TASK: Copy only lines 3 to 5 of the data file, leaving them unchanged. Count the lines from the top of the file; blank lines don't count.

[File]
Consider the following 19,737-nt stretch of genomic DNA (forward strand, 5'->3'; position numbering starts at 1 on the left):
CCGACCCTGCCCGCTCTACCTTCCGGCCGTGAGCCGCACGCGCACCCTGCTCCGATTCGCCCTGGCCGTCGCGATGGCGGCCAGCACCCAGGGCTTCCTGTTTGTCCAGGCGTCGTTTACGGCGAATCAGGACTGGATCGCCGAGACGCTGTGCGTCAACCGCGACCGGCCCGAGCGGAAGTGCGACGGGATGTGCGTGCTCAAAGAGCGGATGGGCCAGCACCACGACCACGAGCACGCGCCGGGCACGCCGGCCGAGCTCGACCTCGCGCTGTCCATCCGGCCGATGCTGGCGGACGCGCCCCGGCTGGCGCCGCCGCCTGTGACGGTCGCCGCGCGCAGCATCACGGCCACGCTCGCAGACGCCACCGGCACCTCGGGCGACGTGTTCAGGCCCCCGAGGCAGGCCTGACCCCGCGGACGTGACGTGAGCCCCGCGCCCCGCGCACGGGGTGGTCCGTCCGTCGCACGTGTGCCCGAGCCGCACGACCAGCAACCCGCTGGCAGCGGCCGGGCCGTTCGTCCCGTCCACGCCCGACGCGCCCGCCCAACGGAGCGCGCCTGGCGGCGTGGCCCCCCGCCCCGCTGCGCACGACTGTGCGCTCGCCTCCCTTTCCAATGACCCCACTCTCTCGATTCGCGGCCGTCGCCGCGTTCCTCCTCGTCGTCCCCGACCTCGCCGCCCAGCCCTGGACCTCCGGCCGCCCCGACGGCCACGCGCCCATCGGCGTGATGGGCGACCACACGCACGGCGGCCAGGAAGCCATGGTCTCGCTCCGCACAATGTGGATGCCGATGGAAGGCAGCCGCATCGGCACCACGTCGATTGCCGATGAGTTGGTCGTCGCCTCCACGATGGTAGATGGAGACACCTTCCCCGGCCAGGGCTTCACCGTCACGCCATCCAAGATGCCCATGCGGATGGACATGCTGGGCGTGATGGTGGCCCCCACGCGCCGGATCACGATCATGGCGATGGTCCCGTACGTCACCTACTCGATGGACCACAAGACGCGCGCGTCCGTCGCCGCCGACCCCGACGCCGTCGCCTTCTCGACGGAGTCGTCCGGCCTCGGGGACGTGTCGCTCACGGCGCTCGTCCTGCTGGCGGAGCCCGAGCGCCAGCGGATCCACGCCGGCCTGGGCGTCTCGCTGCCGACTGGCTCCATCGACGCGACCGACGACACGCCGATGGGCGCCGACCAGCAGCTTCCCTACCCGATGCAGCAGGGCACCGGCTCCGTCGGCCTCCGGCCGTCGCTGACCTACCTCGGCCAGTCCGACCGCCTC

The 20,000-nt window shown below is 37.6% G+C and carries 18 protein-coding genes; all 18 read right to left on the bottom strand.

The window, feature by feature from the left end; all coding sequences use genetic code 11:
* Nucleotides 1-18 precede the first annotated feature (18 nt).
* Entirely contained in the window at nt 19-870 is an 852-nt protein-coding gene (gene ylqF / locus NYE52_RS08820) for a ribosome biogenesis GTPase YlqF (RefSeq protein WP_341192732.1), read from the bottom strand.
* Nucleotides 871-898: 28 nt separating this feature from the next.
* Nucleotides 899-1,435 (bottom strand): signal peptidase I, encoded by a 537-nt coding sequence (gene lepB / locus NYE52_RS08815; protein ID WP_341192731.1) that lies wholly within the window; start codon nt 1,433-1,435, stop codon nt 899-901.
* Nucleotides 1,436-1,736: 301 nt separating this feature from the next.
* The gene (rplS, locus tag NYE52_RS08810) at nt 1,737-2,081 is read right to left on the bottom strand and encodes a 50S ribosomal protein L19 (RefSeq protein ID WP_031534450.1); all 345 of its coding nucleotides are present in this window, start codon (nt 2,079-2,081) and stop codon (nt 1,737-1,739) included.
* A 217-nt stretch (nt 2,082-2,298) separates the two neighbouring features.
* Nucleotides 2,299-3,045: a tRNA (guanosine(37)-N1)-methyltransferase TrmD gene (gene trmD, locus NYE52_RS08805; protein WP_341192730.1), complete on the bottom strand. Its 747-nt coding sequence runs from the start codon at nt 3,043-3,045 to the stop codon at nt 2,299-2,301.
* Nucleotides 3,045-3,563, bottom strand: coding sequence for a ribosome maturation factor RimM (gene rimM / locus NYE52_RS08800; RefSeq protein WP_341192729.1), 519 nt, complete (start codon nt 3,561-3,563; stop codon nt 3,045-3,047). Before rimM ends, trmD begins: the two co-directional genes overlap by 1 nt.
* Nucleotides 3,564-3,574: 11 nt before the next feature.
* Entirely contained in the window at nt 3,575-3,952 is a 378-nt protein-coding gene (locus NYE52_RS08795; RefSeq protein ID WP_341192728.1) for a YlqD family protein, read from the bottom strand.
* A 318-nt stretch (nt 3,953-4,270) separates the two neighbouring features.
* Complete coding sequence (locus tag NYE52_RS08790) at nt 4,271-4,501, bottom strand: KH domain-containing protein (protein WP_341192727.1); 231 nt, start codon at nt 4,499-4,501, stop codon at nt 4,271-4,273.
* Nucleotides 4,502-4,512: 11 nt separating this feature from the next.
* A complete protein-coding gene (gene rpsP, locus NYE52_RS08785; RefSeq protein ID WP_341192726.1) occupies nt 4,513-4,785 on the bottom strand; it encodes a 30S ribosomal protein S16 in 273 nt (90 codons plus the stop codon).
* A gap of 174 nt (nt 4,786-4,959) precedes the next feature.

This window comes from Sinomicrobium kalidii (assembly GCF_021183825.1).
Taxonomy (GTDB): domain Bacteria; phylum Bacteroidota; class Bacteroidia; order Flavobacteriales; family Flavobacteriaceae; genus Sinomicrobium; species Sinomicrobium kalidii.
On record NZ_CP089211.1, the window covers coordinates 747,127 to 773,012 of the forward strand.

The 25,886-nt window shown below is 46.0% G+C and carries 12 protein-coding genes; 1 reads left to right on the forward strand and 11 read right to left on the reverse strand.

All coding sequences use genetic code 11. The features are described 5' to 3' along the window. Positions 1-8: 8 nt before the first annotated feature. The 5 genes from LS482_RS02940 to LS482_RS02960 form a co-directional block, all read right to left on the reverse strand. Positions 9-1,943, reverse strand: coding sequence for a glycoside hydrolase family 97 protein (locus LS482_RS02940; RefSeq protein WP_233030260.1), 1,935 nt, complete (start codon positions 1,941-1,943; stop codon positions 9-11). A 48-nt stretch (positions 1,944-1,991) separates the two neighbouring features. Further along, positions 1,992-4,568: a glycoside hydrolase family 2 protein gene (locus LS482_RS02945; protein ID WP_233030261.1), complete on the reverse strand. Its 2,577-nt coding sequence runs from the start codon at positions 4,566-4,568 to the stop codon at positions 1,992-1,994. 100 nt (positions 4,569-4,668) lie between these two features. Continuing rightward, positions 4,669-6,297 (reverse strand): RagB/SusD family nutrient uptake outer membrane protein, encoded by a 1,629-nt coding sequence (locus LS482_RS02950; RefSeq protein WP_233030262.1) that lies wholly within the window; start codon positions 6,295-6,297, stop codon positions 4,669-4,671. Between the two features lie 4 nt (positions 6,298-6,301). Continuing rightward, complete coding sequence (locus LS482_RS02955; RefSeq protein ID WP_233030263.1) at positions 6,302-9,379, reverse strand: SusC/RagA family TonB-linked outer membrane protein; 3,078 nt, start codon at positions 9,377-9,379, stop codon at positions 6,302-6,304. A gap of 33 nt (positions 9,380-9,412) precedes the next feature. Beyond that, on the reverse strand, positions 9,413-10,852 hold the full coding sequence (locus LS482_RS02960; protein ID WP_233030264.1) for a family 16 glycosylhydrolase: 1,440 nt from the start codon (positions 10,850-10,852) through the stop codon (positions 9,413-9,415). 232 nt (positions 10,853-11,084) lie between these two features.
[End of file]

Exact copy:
The 20,000-nt window shown below is 37.6% G+C and carries 18 protein-coding genes; all 18 read right to left on the bottom strand.

The window, feature by feature from the left end; all coding sequences use genetic code 11:
* Nucleotides 1-18 precede the first annotated feature (18 nt).